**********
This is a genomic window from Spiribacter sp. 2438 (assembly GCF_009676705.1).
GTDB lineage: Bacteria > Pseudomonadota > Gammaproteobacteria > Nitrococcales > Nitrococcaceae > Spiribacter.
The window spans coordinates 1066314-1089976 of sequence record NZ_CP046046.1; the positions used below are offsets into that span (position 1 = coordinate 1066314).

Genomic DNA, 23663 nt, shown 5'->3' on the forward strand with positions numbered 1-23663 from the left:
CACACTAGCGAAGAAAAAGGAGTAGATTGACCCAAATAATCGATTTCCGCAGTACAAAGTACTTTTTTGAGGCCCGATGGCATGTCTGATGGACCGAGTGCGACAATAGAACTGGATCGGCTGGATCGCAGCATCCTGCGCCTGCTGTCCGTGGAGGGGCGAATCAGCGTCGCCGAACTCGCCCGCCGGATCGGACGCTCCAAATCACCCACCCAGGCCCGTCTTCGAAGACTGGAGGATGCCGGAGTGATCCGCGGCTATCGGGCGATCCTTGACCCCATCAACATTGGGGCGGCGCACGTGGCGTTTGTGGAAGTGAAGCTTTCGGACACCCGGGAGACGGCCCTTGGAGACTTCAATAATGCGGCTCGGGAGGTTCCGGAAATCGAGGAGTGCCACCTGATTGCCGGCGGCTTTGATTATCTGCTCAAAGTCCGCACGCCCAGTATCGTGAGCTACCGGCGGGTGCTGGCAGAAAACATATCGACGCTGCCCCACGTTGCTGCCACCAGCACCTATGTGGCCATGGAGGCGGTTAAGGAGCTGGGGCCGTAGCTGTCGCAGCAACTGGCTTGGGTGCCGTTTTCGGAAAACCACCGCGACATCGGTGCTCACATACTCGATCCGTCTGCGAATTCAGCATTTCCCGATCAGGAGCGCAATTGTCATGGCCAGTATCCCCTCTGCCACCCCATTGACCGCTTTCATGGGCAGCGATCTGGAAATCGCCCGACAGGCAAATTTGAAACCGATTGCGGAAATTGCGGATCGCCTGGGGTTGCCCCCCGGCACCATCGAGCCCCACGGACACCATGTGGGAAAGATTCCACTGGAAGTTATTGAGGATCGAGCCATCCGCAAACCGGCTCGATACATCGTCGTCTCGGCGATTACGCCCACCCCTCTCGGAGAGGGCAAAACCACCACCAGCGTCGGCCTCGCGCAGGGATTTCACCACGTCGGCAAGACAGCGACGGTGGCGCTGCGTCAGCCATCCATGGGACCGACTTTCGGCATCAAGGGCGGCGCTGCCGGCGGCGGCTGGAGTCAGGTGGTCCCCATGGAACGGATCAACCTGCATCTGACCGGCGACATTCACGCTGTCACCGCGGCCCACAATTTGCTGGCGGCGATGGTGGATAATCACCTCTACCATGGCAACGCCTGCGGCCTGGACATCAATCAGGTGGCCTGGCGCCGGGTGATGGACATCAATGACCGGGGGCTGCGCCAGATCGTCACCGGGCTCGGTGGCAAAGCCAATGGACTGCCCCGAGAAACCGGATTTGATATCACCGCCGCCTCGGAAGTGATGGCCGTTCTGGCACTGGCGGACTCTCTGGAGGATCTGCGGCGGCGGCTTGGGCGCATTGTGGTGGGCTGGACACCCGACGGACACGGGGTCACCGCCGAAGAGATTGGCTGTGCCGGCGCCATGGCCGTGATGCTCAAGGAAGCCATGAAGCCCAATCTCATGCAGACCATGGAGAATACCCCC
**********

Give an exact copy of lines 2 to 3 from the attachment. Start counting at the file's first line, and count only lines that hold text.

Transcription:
GTDB lineage: Bacteria > Pseudomonadota > Gammaproteobacteria > Nitrococcales > Nitrococcaceae > Spiribacter.
The window spans coordinates 1066314-1089976 of sequence record NZ_CP046046.1; the positions used below are offsets into that span (position 1 = coordinate 1066314).